Here I am! I have spent long enough trying to get this seat, and here I am, responding on behalf of the corporate body. I thank Mary Fee for her question, and for the fact that she has raised it on international women’s day. I wish all the women in the chamber well with their cause.
The Scottish Parliament crèche is considered to be an important part of our vision as a Parliament to be open and accessible, and it is primarily there to provide childcare for visitors to the building. The crèche is, however, also available to members and staff as ad hoc childcare.
We closely monitor the crèche’s use, and collect information, including the time when the child arrives and leaves and the nature of the parent’s visit to Parliament—whether the parent was here to give evidence to a committee, to visit chamber business or for some other type of activity. We also collect information on the age of the child—whether they are under or over the age of two.
The information that we collect is reviewed regularly and the average length of stay is identified, along with all the reasons why people use the crèche, so that we can understand that. I hope that that answer is helpful.
I thank Kezia Dugdale for that very helpful and full answer.
Given the growing pressure on working families, the rising cost of childcare and the size of the Parliament’s staff, what consideration has the Parliament given to expanding the crèche service into a nursery that could serve both the needs of visitors to the Parliament and the childcare challenges that its members and staff face?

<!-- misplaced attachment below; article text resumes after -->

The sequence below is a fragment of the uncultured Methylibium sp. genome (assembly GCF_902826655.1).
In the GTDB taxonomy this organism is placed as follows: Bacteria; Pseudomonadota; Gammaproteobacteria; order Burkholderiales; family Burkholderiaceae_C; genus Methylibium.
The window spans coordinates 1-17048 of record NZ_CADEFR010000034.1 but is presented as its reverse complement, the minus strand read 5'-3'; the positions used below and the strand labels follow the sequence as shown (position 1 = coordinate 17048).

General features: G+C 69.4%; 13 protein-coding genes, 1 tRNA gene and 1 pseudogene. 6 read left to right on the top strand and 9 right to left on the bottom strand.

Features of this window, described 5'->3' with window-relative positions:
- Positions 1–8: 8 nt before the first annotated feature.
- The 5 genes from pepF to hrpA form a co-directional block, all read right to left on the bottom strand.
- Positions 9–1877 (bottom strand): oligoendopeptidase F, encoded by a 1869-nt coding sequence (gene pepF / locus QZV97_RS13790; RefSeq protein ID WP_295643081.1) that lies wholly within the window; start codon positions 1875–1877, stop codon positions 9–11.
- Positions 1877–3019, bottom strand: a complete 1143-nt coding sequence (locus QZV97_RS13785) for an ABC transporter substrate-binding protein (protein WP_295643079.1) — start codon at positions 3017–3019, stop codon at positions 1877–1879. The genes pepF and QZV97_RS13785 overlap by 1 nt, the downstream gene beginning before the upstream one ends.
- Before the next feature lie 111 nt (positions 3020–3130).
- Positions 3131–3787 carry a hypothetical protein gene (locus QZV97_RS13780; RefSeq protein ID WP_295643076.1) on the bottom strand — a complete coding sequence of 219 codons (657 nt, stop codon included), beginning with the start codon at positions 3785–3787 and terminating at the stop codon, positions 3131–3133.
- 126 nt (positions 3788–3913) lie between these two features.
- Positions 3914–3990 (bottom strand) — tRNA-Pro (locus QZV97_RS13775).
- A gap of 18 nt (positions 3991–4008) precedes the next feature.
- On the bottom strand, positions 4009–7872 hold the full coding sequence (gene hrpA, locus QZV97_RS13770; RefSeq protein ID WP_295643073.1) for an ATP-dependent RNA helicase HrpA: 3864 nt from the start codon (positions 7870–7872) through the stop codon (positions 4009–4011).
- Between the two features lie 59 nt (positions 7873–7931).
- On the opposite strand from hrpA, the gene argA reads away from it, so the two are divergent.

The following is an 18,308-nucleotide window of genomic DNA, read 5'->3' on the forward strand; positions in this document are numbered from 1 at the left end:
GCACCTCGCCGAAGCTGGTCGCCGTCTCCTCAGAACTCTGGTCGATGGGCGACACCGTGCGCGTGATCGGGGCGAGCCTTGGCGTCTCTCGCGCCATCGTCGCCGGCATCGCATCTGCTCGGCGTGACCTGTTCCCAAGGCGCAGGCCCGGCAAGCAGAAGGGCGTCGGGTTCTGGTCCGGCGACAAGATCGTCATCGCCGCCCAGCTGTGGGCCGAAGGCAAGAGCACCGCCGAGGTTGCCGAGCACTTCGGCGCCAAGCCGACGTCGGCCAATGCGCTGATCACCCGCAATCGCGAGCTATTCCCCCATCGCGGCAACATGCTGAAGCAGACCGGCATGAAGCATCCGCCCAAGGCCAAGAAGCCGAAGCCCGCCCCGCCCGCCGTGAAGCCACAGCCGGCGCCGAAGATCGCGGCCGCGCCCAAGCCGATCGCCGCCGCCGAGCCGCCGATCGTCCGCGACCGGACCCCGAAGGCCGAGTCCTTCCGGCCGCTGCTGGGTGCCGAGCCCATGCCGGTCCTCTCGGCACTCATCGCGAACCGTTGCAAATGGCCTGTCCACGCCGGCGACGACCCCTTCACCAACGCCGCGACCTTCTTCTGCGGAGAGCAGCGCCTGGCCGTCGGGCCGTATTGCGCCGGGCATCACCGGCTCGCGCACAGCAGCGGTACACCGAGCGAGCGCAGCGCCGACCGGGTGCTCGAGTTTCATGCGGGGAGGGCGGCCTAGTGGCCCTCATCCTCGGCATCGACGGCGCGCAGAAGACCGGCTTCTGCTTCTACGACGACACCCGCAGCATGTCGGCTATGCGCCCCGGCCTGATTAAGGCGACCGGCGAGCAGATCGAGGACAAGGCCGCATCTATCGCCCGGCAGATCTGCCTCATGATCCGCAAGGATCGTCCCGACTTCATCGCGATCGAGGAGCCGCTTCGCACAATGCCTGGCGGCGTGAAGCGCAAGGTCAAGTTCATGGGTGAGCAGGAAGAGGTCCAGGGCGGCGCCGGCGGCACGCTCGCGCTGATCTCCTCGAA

The Parliament is alive to its responsibilities to be a decent employer operating a flexible working environment, particularly around the issues of gender equality that are so much in our minds today. The issue has been looked at on a number of occasions by previous corporate body memberships, who have always agreed that the crèche is primarily a facility for visitors to the Parliament. That said, the crèche is managed in such a way that it can be used by members and their staff on an ad hoc basis, in an appropriate manner; they pay, of course, while visitors to the Parliament do not.
We have looked in the past at what it would take to have a nursery facility on the site and I am sure that Mary Fee is more than well aware that that would require different ratios of staff to children and some physical changes to the building, because of the requirements to have outdoor space for the running of a nursery. There would also have to be an increased level of structured learning and development. That is the main difference between nursery provision and a crèche, which is primarily a childcare facility. We are constantly looking at those issues.
I will end by saying that the majority of the people who use the crèche are visitors—they are about 85 per cent of the users, while 15 per cent of the people currently accessing the crèche are members and their staff. We are alive to the issues and we will continue to monitor the use of the crèche closely.